"We also agreed to work on a Recovery Fund to prepare and support the recovery, providing funding through the EU budget to programmes designed to kick-start the economy in line with European priorities and ensuring EU solidarity with the most affected member states. Such a fund would be temporary, targeted and commensurate with the extraordinary costs of the current crisis and help spread them over time through appropriate financing," the Eurogroup stated late Thursday.
According to the Eurogroup, the next EU Multiannual Financial Framework (MFF) will play a central role in the EU's economic recovery from the pandemic.
"It will have to reflect the impact of this crisis and the size of the challenges ahead, by setting the right priorities, to allow Member States to effectively address the fallout of the coronavirus crisis, to support the economic recovery, and ensure that cohesion within the Union is maintained through solidarity, fairness and responsibility. We welcome the Commission’s intention to adapt its MFF proposal to reflect the new situation and outlook," the statement said.
The Eurogroup added that member states have agreed to provide those worst-hit sectors and businesses with liquidity support consisting of public guarantee schemes and deferred tax payments, which now stand at 16 percent of the bloc's GDP, up from 10 percent on 16 March.
Earlier in the day, French Economy Minister Bruno Le Maire said that EU ministers had agreed to a 500 billion euro ($546.6 billion) aid package to address the economic fallout of the pandemic.
"An excellent agreement of European finance ministers on the economic response to coronavirus: 500 billion euros will be made available immediately. A recovery fund to come," Le Maire tweeted on Thursday.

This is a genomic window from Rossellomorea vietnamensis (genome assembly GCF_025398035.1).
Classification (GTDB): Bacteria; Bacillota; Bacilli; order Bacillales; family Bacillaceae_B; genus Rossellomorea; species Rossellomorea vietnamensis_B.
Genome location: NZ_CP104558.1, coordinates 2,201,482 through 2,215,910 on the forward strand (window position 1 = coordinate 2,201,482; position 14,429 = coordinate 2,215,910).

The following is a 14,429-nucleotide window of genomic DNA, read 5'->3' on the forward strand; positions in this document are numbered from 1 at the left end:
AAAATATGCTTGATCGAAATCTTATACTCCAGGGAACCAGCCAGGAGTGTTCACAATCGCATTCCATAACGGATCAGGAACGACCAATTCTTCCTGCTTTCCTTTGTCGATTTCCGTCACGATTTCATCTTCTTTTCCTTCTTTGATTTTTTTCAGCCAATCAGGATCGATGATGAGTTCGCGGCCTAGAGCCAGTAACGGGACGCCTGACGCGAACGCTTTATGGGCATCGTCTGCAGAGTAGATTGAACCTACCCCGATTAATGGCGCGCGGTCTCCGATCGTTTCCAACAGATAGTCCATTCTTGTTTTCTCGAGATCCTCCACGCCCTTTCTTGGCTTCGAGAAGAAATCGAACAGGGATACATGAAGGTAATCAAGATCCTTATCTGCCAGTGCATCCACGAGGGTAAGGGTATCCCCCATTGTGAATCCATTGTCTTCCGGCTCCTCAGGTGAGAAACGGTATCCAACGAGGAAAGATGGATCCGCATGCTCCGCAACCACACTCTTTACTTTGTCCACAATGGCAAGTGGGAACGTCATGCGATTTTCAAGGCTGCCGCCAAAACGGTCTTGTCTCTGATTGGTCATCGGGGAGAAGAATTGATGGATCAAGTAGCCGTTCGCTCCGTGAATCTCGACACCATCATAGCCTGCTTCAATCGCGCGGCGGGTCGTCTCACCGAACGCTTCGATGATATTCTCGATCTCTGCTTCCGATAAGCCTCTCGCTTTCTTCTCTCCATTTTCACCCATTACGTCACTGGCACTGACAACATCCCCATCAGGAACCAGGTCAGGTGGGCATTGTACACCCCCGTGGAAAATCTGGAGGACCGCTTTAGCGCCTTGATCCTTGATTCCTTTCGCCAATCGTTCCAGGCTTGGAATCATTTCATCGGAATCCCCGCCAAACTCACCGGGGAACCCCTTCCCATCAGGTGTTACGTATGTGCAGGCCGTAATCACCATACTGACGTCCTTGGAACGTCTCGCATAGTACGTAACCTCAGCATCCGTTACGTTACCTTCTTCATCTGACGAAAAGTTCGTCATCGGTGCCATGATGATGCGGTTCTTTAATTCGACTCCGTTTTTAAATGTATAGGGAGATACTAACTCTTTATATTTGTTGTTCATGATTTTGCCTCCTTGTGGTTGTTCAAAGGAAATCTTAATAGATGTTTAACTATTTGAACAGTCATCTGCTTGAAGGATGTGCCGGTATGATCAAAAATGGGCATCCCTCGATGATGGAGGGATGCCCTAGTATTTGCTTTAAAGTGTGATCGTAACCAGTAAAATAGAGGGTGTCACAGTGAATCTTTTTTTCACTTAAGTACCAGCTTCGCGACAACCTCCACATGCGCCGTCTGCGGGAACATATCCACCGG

EU nations had been at loggerheads over whether bailout funding should come with strings attached. Italy and Spain, the countries affected the most by the health crisis, argued they should not be made responsible for the economic fallout of the pandemic.
Eurogroup President Mario Centeno said during a press conference that the ministers had agreed on "bold and ambitious proposals" that were unthinkable a few weeks ago.
Centeno said they would create three safety nets for businesses, workers and countries. A temporary financial institute will be created to channel up to 100 billion euros to countries struggling to protect jobs. A 200-billion scheme will lend money to small- and medium-sized businesses. A mechanism worth 240 billion will be launched within two weeks to support Eurogroup ESM members.
Centeno added that some member states have proposed common debt issuance to achieve these goals. He said the next EU budget would play a key role in funding the coronavirus response.